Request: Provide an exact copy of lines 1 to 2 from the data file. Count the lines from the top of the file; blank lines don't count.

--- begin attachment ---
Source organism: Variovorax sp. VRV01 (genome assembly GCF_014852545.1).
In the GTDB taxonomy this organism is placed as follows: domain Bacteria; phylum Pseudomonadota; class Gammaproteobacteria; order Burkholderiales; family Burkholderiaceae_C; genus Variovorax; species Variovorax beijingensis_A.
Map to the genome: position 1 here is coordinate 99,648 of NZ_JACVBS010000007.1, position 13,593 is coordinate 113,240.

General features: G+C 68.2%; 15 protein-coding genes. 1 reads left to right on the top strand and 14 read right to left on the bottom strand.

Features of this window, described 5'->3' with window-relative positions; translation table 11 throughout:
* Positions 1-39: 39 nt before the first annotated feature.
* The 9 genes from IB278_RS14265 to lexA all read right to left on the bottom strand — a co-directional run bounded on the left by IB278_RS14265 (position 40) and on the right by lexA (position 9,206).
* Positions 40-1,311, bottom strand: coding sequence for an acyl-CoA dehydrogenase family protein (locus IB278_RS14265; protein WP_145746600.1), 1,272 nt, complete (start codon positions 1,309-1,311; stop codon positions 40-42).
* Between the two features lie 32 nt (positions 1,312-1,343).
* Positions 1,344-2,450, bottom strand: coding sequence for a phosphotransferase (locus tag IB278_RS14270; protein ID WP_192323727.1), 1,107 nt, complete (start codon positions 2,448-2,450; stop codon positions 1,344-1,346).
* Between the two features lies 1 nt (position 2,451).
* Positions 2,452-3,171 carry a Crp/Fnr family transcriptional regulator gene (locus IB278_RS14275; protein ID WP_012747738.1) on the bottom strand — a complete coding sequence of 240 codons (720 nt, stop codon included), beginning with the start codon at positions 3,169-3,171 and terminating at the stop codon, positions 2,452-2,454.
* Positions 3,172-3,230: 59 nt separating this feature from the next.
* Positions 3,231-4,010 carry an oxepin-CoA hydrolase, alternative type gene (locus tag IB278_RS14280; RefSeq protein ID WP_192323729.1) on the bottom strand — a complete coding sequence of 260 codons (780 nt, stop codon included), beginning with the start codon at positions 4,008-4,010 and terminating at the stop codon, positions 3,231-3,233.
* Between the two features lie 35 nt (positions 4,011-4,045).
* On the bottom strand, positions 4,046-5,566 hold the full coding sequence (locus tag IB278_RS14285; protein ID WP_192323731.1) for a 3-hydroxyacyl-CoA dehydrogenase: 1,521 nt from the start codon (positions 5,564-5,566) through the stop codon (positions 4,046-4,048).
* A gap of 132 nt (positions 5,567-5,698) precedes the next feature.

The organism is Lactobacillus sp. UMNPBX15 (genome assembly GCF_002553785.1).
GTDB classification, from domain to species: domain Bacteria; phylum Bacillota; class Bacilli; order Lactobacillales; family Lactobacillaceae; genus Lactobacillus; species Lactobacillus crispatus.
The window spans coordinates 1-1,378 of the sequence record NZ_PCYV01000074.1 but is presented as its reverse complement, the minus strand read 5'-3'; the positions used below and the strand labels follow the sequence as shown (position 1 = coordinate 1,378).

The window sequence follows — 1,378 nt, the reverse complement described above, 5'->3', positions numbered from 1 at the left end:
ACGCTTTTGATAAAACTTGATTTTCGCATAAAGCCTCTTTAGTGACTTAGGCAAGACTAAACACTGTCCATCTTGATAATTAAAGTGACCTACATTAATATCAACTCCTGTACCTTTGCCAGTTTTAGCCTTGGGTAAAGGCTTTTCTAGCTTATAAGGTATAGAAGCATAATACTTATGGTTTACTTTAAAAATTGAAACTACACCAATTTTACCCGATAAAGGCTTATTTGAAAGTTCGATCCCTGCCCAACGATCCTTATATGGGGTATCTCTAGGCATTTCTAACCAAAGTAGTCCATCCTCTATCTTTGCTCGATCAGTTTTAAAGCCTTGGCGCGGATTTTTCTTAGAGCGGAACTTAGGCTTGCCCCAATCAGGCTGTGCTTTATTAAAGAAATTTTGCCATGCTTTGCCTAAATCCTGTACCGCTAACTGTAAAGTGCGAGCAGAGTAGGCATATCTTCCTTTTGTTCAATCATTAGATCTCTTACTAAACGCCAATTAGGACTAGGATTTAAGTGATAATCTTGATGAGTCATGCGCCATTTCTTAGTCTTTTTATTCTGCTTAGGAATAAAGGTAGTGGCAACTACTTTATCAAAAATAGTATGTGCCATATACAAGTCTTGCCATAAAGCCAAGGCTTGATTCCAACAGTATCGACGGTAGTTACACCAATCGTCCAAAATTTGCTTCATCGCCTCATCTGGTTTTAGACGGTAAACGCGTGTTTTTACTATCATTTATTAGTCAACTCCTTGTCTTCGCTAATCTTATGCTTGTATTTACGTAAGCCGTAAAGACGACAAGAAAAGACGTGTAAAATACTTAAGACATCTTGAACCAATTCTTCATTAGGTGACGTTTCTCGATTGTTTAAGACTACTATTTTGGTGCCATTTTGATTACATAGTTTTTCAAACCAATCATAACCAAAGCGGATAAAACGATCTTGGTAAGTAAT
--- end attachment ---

Source organism: Variovorax sp. VRV01 (genome assembly GCF_014852545.1).
In the GTDB taxonomy this organism is placed as follows: domain Bacteria; phylum Pseudomonadota; class Gammaproteobacteria; order Burkholderiales; family Burkholderiaceae_C; genus Variovorax; species Variovorax beijingensis_A.